|Born: Feb 12, 1809 in The Mount, Shrewsbury, United Kingdom|
|Died: Apr 19, 1882 (at age 73) in Down House, United Kingdom|
|Famous For: The Voyage of the Beagle, On the Origin of Species, evolution by natural selection, and common descent|
|Awards: Royal Medal (1853), Wollaston Medal (1859), and Copley Medal (1864)|
Charles Darwin was a British scientist who known for his support of evolution and his publications that helped bring the idea into the scientific mainstream. His theory regarding natural selection was supported by sufficient scientific evidences that are collected during his travels around the globe.
Darwin’s Early Life
Charles Darwin was born in a small town in England in 1809. He was the fifth child of parents Robert Waring Darwin and Susannah Wedgwood. Charles’ paternal grandfather, Erasmus Darwin, was one of the well-known intellectuals in England during the 18th century and his maternal grandfather, Josiah Wedgwood, was a China manufacturer.
Darwin’s early life was quite ordinary. He did not enjoy going to school, and he was a slow learner. He attended the Shrewsbury school before leaving for Edinburg University to study medicine. There, he assisted in the study of marine invertebrates, their life cycles and their anatomies. However, he had little interest in medicine so he decided to choose a different career following a suggestion by his father.
Darwin Becomes a Naturalist
In 1828, Darwin joined Christ’s College, Cambridge, to study to become a parson. However, he was unqualified to join in any course other than an ordinary degree course. He passed his Bachelor of Arts degree in the year 1831. It was in Christ’s College where he met two influential people – Adam Sedgwick and John Stevens Henslow. They would help shape the rest of Darwin’s life as a naturalist and change our understanding of the natural world forever.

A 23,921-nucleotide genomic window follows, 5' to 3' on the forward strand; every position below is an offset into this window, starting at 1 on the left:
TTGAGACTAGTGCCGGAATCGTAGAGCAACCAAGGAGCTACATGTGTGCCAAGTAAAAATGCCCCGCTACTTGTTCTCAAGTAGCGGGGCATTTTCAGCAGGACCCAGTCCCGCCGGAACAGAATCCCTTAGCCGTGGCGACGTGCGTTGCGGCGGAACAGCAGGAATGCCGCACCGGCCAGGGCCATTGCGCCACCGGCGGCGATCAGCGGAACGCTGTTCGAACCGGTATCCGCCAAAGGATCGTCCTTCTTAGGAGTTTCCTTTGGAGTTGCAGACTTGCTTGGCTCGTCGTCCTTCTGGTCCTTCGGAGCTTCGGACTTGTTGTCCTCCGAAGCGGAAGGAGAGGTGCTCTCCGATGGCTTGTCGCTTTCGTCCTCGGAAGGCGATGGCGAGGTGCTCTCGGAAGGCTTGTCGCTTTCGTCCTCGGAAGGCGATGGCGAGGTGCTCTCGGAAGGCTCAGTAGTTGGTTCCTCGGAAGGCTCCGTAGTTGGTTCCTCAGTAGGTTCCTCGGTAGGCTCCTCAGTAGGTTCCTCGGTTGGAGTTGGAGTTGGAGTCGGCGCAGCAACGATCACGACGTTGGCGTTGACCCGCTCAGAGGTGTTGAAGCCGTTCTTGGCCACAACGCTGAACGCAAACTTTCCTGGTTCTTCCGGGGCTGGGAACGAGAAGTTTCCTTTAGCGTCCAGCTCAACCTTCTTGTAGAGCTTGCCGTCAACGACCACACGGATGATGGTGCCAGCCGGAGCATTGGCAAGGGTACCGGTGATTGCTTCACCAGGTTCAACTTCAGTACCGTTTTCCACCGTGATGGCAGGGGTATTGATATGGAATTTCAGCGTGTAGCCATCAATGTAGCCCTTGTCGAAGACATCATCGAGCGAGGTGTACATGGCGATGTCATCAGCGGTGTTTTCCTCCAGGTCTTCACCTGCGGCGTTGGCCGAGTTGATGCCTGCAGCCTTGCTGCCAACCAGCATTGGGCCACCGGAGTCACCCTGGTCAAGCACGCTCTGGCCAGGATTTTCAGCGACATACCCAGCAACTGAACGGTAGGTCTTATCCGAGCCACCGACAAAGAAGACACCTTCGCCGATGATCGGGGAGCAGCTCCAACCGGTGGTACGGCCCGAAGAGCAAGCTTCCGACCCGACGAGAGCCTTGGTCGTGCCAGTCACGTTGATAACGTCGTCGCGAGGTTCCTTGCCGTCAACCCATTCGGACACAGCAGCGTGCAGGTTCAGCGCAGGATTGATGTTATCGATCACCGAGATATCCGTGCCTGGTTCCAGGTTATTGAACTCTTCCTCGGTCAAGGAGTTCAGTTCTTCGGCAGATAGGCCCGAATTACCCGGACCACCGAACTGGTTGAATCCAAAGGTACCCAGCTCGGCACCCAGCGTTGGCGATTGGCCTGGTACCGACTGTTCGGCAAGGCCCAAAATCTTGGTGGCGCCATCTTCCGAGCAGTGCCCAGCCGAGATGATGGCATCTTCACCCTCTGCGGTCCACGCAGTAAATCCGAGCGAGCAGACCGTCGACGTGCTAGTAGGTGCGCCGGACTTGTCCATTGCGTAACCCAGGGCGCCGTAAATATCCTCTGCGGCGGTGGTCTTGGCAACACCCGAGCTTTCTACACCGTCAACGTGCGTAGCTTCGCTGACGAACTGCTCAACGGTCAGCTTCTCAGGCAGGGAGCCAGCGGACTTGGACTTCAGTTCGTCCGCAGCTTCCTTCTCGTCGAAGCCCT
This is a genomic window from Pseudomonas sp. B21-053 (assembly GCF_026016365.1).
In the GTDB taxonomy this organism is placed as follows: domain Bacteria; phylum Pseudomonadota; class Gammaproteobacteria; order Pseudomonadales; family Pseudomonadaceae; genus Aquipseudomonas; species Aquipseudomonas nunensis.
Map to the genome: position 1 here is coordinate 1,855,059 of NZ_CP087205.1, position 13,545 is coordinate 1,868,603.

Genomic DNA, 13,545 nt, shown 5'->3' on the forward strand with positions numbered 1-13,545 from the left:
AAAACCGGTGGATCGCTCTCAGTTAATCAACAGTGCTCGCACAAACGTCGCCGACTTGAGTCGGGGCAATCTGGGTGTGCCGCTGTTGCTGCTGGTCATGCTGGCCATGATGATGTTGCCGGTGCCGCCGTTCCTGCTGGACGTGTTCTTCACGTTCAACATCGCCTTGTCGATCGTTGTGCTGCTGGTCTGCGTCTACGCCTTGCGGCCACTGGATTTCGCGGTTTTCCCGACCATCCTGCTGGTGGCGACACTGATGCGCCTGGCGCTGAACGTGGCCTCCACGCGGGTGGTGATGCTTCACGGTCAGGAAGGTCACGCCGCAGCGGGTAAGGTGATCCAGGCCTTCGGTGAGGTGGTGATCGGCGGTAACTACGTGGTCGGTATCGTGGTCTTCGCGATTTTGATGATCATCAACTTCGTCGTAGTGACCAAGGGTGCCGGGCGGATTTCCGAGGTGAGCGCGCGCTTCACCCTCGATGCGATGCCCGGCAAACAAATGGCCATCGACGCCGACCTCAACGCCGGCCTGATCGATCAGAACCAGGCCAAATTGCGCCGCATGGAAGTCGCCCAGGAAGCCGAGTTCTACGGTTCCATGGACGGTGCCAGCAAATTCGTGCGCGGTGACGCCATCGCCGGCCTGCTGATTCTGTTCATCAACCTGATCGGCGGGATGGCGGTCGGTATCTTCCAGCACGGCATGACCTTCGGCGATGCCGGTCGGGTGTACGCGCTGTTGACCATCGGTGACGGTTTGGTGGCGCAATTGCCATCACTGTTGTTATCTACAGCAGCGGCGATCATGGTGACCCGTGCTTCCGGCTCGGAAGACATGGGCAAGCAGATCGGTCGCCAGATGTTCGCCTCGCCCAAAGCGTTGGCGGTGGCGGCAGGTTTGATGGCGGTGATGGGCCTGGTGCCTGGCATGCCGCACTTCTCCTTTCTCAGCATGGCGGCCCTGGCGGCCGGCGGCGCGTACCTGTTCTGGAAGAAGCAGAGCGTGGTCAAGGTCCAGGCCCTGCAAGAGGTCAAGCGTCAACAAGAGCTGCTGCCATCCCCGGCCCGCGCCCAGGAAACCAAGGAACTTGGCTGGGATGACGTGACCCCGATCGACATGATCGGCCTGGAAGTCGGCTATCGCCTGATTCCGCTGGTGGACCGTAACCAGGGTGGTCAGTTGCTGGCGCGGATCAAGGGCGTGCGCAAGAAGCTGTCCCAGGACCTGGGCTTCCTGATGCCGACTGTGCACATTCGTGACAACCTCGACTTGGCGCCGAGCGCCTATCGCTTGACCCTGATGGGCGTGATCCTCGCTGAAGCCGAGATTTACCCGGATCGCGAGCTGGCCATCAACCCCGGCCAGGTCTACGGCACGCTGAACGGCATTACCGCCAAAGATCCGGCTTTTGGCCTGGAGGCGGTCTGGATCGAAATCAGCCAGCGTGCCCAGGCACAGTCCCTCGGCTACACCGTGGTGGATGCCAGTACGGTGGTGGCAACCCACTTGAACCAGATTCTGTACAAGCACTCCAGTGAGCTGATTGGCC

Travels on the Beagle
Henslow eventually advised Darwin to travel with him in the Beagle, which was a survey ship that was about to undertake a journey around the world for a period of five years.
Henslow helped Darwin get aboard the HMS Beagle in 1831. During the course of his trip, Darwin collected samples of various natural specimens including fossils, plants, and birds. During this time, Darwin read Principles of Geology, written by Lyell, which suggested that fossils are animals that lived thousands of years ago.
This argument was reinforced in Darwin’s mind by the various geographical features and rich animal life he saw during his voyage. In 1835, the Beagle reached the Galapagos Islands which had a large number of animal and bird species. He collected various specimens and noted that those specimens that belong to the same geographical location were closely related, even though their feeding habits and structures were different.
Making the Theory
In 1836, Darwin returned to England and started to solve the riddles of his observations and understand how species evolve. He then proposed a theory of evolution by the process of natural selection after getting influenced by the ideas of Malthus. According to him, the animals and plant species that are best suited to their surroundings will survive and reproduce easily. They will then pass on the characteristics that helped them survive to their offspring. Gradually, the species change over time.
In 1838, Darwin married Emma Wedgewood. They moved to Down House in 1842 along with their children. This is about the time when he developed the theory of evolution through natural selection more fully. However, it took around 15 years to finalize his manuscript.
In 1858, Darwin joined with another scientist who had similar ideas on evolution. In 1859, Darwin published his book On the Origin of Species by Means of Natural Selection. It work was criticized widely so he tried to answer their questions in an additional five editions which were published during his lifetime. Charles Darwin died in 1882 and was buried in Westminster Abbey.